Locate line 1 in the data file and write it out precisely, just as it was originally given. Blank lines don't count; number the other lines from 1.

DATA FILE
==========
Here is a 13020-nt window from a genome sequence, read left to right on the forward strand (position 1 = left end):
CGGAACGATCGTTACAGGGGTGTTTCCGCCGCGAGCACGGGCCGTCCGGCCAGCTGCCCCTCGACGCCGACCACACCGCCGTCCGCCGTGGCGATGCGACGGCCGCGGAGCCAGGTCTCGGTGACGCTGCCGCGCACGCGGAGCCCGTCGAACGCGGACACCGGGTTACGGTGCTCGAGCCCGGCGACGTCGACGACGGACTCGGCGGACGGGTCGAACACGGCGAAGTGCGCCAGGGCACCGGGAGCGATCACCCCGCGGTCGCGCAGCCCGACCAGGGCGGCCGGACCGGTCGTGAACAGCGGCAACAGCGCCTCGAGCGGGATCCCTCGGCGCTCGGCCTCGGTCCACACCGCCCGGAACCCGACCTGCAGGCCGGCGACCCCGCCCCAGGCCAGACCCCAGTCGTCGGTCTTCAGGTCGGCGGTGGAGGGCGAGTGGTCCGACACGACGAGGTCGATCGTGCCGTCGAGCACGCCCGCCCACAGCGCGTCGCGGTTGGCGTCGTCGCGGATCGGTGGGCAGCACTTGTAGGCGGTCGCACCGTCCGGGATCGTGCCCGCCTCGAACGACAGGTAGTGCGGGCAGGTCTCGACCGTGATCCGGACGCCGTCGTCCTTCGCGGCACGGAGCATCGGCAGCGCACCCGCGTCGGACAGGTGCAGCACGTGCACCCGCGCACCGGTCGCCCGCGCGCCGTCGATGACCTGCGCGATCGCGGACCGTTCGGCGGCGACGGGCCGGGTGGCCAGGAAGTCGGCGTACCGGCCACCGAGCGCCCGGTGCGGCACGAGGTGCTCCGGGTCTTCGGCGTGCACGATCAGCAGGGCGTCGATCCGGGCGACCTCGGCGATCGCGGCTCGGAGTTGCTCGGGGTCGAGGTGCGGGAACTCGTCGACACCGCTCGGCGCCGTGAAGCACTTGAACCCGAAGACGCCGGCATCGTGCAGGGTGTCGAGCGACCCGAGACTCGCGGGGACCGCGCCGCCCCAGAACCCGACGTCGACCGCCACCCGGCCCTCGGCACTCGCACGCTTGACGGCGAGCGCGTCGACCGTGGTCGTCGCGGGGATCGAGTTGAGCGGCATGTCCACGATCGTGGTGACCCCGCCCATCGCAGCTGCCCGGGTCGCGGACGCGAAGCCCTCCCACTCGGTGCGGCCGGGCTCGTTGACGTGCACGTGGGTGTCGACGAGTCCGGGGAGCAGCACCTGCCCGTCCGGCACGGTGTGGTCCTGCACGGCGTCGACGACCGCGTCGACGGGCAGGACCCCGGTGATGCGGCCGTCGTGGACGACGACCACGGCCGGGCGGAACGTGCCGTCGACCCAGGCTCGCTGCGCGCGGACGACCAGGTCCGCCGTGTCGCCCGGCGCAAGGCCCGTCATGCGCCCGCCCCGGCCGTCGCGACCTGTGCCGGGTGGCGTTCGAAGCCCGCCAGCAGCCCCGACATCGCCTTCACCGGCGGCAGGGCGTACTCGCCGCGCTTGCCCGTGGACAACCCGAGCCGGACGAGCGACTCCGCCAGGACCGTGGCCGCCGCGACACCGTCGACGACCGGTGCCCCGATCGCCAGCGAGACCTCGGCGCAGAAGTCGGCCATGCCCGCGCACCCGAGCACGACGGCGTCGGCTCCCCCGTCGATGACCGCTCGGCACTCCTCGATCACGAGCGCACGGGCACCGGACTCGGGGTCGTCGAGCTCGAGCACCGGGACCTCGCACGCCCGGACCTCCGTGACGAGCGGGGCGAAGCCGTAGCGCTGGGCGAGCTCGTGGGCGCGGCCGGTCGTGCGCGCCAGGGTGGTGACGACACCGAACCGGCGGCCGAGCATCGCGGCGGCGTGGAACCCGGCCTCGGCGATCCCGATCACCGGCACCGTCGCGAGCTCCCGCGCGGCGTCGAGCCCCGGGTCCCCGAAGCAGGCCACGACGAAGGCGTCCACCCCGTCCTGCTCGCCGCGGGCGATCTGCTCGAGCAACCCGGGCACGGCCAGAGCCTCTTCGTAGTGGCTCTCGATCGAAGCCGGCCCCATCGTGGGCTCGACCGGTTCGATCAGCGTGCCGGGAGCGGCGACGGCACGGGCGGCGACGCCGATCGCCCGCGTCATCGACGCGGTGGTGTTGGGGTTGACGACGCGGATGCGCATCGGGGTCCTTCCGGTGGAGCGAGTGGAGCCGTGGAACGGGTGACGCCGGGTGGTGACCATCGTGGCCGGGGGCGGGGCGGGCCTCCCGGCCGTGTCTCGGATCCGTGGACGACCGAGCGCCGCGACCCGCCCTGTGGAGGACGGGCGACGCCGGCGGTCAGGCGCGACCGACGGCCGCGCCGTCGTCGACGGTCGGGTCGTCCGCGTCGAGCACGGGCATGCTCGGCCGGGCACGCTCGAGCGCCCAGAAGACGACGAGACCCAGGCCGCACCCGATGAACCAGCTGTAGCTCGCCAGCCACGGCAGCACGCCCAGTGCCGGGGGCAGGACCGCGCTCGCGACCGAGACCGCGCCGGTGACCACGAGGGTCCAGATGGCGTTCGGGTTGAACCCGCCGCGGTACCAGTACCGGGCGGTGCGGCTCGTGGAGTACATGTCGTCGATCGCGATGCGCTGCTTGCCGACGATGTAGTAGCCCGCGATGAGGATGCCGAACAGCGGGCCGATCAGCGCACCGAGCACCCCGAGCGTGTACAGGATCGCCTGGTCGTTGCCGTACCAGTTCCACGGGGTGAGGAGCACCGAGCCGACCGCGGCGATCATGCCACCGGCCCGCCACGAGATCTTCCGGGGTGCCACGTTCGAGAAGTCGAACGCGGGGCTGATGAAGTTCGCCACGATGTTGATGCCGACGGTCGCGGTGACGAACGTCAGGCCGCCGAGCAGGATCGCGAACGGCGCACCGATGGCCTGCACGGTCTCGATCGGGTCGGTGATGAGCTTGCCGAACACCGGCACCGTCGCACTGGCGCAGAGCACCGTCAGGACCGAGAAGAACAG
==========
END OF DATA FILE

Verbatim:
Here is a 13020-nt window from a genome sequence, read left to right on the forward strand (position 1 = left end):